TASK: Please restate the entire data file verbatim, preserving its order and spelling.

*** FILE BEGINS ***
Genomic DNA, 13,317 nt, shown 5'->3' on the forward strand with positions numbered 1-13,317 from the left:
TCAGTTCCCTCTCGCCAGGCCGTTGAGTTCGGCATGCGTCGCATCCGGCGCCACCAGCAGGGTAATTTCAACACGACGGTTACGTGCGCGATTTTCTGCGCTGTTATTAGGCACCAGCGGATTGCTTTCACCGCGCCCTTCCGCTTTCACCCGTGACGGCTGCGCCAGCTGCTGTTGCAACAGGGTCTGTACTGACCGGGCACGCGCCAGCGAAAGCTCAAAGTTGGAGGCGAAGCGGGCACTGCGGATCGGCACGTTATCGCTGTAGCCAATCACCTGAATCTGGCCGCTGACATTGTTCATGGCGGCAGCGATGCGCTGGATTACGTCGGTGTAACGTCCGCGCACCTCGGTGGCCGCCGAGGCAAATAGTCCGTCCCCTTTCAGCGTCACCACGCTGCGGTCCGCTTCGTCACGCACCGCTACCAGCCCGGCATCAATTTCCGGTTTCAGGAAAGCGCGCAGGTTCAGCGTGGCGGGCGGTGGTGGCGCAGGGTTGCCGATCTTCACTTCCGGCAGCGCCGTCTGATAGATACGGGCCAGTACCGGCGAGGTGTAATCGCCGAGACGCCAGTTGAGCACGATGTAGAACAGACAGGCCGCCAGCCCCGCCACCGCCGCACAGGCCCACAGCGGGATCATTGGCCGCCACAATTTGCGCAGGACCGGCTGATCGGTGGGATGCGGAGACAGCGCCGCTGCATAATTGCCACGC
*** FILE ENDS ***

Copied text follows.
Genomic DNA, 13,317 nt, shown 5'->3' on the forward strand with positions numbered 1-13,317 from the left:
TCAGTTCCCTCTCGCCAGGCCGTTGAGTTCGGCATGCGTCGCATCCGGCGCCACCAGCAGGGTAATTTCAACACGACGGTTACGTGCGCGATTTTCTGCGCTGTTATTAGGCACCAGCGGATTGCTTTCACCGCGCCCTTCCGCTTTCACCCGTGACGGCTGCGCCAGCTGCTGTTGCAACAGGGTCTGTACTGACCGGGCACGCGCCAGCGAAAGCTCAAAGTTGGAGGCGAAGCGGGCACTGCGGATCGGCACGTTATCGCTGTAGCCAATCACCTGAATCTGGCCGCTGACATTGTTCATGGCGGCAGCGATGCGCTGGATTACGTCGGTGTAACGTCCGCGCACCTCGGTGGCCGCCGAGGCAAATAGTCCGTCCCCTTTCAGCGTCACCACGCTGCGGTCCGCTTCGTCACGCACCGCTACCAGCCCGGCATCAATTTCCGGTTTCAGGAAAGCGCGCAGGTTCAGCGTGGCGGGCGGTGGTGGCGCAGGGTTGCCGATCTTCACTTCCGGCAGCGCCGTCTGATAGATACGGGCCAGTACCGGCGAGGTGTAATCGCCGAGACGCCAGTTGAGCACGATGTAGAACAGACAGGCCGCCAGCCCCGCCACCGCCGCACAGGCCCACAGCGGGATCATTGGCCGCCACAATTTGCGCAGGACCGGCTGATCGGTGGGATGCGGAGACAGCGCCGCTGCATAATTGCCACGC